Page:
Environmental Law- The Historical and Contemporary Policies

    The word ‘Environment’ has never been too difficult to define- neither for jurists, nor for environmentalists. It can simply be defined as all living and nonliving components, and the effects they have on human beings or their surroundings. While all living components present in the environment include animals, birds, plants, fisheries etc., nonliving components include water/water bodies, land, sun. Although this cardinal definition deals with a scientific angle, this article mainly concentrates on the need and rationale behind protecting the environment and discusses in detail the environmental law; its historical and contemporary policies.

    With the advent of industrialization and technological advancements in India, a clean environment has been on the brink of extinction for quite some time. The need to protect the environment became so important that the emergence of Legislation required a holistic, extensive and a well taut approach. The Indian Judiciary and Legislation have been cultivating a boundless and unprecedented approach to recognise the environmental rights across the country. This paper reviews the literature of development and evolution of Environmental Law in India, the reasons and the factors that helped with its evolution, such as the UN Conferences and landmark case laws; and the contemporary policies India has adopted to fight the current Environmental issues and problems.     

    Environmental Policy : United Nations Conference On Human Environment(1972)

    The United Nations Conference on Human Environment was a breakthrough achievement in the evolution of making environmental policy legislations in India[1]. The Conference proclaimed that the lack of development in the developing nations is a big reason for environmental problems, and thus the Conference laid down 26 principles. These principles were designed to call upon the Governments and people to employ common goals and efforts to preserve and improve the human environment, for the benefit of all humankind [2]. India welcomed the 26 principles of the UN Conference, and enforced environment policies by way of a number of administrative and legislative activities. In this series of enactments, the first legislation was the Wildlife (Protection) Act, which was passed by the Parliament in September, 1972 [3]. This Act was noteworthy, as the Parliament was empowered to override its capability to legislate on a State assigned subject. The Act forms the foundation for the conservation of wildlife, and outlaws hunting and/or destruction of diverse species, as elucidated under the Schedule. Under the Schedule, Tiger was one of the animals defined as a protected wildlife species.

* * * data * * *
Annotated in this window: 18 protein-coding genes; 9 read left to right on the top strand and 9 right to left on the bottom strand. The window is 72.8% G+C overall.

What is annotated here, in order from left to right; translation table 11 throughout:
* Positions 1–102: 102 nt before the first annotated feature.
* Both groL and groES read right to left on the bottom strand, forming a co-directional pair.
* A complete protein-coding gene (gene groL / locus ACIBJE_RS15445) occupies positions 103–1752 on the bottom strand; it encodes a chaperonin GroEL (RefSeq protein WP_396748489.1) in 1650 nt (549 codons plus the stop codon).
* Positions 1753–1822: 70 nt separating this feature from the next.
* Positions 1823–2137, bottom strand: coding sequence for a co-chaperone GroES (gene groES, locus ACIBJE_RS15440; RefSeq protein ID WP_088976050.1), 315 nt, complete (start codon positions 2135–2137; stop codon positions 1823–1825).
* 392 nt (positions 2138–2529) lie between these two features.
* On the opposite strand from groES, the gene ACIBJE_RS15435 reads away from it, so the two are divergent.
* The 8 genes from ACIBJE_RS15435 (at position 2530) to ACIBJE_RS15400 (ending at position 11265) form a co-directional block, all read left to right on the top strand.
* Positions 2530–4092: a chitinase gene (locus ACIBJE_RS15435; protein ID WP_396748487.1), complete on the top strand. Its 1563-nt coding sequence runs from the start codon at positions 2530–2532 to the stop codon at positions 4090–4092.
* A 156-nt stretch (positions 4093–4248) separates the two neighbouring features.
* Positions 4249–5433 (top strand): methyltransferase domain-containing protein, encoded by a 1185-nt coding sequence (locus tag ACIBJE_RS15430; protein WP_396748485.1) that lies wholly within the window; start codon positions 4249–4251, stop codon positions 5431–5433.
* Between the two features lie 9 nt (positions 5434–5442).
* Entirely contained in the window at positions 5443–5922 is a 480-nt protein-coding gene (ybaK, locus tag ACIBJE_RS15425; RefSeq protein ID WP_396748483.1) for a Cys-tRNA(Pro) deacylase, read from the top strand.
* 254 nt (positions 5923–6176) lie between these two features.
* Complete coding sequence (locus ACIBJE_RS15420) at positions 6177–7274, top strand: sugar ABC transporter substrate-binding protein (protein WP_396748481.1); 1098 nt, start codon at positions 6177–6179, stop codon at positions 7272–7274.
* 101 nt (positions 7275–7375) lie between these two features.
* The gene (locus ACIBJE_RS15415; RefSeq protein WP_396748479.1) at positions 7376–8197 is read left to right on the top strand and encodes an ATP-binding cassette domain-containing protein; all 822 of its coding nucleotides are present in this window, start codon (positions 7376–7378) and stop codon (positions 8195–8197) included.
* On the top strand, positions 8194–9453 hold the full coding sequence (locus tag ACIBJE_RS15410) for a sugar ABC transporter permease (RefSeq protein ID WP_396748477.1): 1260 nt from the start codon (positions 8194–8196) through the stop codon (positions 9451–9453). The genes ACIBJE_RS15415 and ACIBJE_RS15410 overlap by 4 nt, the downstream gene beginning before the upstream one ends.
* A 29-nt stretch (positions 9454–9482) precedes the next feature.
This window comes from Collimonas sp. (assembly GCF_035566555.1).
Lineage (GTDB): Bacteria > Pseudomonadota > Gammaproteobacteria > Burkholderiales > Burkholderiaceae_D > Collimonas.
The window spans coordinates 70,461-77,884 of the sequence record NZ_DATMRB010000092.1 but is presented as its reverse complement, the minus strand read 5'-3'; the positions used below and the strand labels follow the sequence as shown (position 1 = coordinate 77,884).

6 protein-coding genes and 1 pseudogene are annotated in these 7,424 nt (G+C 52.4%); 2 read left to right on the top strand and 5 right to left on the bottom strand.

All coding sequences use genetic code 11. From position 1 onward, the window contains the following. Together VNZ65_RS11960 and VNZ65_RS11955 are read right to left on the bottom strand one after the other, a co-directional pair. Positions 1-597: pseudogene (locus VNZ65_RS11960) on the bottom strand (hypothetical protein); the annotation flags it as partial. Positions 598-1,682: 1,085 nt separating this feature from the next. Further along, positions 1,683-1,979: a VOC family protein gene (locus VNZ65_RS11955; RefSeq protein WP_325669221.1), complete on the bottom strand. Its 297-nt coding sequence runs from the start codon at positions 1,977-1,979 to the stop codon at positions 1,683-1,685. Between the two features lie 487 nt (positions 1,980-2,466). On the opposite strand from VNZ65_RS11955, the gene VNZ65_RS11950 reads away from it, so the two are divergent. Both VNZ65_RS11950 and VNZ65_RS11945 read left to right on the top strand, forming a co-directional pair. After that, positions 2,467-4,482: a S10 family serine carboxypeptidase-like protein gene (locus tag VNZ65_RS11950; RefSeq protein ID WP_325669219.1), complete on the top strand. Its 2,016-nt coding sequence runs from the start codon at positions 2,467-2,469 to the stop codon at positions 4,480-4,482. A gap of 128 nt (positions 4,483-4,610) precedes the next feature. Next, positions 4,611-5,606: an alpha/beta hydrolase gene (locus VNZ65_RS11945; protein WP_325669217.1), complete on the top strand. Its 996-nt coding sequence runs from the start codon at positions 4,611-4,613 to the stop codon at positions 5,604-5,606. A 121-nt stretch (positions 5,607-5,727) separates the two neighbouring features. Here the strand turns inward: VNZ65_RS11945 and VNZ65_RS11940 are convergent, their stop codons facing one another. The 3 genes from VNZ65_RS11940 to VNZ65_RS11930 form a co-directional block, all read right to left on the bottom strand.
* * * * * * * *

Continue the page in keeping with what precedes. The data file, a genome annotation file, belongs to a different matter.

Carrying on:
The next legislation that saw the light of the day, was the Water (Prevention and Control of Pollution) Act [4], which was enacted in 1974. This legislation was enacted to protect the water bodies from any kind of pollution, such as discharge of untreated industrial effluent. The Act was a radical step, for it covered all water bodies- which includes rivers and streams, sea and other water bodies, whether natural or artificial [5]. Along with that, the Central Pollution Control Board was also created for granting permissions and enforcement.

    The next piece of legislation that came into the picture was the Air (Prevention and Control of Pollution) Act [6], which came into force in 1981. The Act gave a concise definition of air pollutants which, according to the Act, means any solid, liquid or gaseous substance, including noise present in concentrations sufficient to be injurious to human health. 

    It should be noted that the 26 principles of the United Nations Conference that influenced the successive legislative enactments, also influenced the Constitution of India. The 42nd Amendment of 1976 introduced Article 48A in the Directive Principles of State Policy.[7] Article 48A clearly highlighted the fact that the protection and improvement of the environment, including wildlife, should be a salient characteristic for directing the fundamentals in the governance of India. Although the Directive Principles of State Policy have no enforceability in any court of law, Article 48A has been read and incorporated into the right to life guaranteed under Article 21[8], as a fundamental right available to all citizens. The 42nd Amendment in 1976 also introduced Article 51A, in part IV-A of the Constitution i.e. Fundamental Duties. Article 51A requires every citizen to protect and improve the natural environment.